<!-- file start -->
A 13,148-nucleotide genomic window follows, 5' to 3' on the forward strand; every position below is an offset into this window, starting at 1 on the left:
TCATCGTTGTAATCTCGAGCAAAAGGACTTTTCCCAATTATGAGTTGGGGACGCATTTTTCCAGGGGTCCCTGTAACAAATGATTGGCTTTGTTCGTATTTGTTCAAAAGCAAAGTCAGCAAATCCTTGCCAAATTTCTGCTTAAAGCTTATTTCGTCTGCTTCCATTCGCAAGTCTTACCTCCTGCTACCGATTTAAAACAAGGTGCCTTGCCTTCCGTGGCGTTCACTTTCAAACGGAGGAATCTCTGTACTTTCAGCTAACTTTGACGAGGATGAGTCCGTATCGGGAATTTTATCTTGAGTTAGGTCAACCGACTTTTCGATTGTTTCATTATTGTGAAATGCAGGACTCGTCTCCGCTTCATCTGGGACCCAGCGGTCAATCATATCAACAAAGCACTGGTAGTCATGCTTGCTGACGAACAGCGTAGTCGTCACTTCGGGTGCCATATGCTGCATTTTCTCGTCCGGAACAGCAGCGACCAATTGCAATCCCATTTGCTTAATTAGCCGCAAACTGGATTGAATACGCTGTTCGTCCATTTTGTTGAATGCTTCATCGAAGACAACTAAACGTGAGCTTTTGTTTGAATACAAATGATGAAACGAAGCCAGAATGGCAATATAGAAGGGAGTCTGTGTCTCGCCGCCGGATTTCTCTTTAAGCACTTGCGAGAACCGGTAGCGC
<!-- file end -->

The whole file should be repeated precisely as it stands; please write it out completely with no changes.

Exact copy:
A 13,148-nucleotide genomic window follows, 5' to 3' on the forward strand; every position below is an offset into this window, starting at 1 on the left:
TCATCGTTGTAATCTCGAGCAAAAGGACTTTTCCCAATTATGAGTTGGGGACGCATTTTTCCAGGGGTCCCTGTAACAAATGATTGGCTTTGTTCGTATTTGTTCAAAAGCAAAGTCAGCAAATCCTTGCCAAATTTCTGCTTAAAGCTTATTTCGTCTGCTTCCATTCGCAAGTCTTACCTCCTGCTACCGATTTAAAACAAGGTGCCTTGCCTTCCGTGGCGTTCACTTTCAAACGGAGGAATCTCTGTACTTTCAGCTAACTTTGACGAGGATGAGTCCGTATCGGGAATTTTATCTTGAGTTAGGTCAACCGACTTTTCGATTGTTTCATTATTGTGAAATGCAGGACTCGTCTCCGCTTCATCTGGGACCCAGCGGTCAATCATATCAACAAAGCACTGGTAGTCATGCTTGCTGACGAACAGCGTAGTCGTCACTTCGGGTGCCATATGCTGCATTTTCTCGTCCGGAACAGCAGCGACCAATTGCAATCCCATTTGCTTAATTAGCCGCAAACTGGATTGAATACGCTGTTCGTCCATTTTGTTGAATGCTTCATCGAAGACAACTAAACGTGAGCTTTTGTTTGAATACAAATGATGAAACGAAGCCAGAATGGCAATATAGAAGGGAGTCTGTGTCTCGCCGCCGGATTTCTCTTTAAGCACTTGCGAGAACCGGTAGCGC